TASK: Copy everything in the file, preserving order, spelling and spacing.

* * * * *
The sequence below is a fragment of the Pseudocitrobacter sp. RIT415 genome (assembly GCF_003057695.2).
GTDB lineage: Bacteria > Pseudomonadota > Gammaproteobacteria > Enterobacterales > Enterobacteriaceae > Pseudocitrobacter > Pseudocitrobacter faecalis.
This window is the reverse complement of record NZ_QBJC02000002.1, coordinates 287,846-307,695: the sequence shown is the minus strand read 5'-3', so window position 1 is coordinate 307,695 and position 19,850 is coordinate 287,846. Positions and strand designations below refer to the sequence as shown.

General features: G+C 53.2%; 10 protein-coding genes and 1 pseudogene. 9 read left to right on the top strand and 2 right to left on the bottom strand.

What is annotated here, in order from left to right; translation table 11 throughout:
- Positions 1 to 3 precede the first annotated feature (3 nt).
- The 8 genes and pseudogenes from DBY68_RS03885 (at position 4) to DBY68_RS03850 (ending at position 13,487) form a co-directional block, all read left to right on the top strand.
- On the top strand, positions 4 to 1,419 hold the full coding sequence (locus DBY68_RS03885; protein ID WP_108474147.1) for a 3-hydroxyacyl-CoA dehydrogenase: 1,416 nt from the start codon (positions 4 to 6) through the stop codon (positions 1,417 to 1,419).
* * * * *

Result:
The sequence below is a fragment of the Pseudocitrobacter sp. RIT415 genome (assembly GCF_003057695.2).
GTDB lineage: Bacteria > Pseudomonadota > Gammaproteobacteria > Enterobacterales > Enterobacteriaceae > Pseudocitrobacter > Pseudocitrobacter faecalis.
This window is the reverse complement of record NZ_QBJC02000002.1, coordinates 287,846-307,695: the sequence shown is the minus strand read 5'-3', so window position 1 is coordinate 307,695 and position 19,850 is coordinate 287,846. Positions and strand designations below refer to the sequence as shown.

General features: G+C 53.2%; 10 protein-coding genes and 1 pseudogene. 9 read left to right on the top strand and 2 right to left on the bottom strand.

What is annotated here, in order from left to right; translation table 11 throughout:
- Positions 1 to 3 precede the first annotated feature (3 nt).
- The 8 genes and pseudogenes from DBY68_RS03885 (at position 4) to DBY68_RS03850 (ending at position 13,487) form a co-directional block, all read left to right on the top strand.
- On the top strand, positions 4 to 1,419 hold the full coding sequence (locus DBY68_RS03885; protein ID WP_108474147.1) for a 3-hydroxyacyl-CoA dehydrogenase: 1,416 nt from the start codon (positions 4 to 6) through the stop codon (positions 1,417 to 1,419).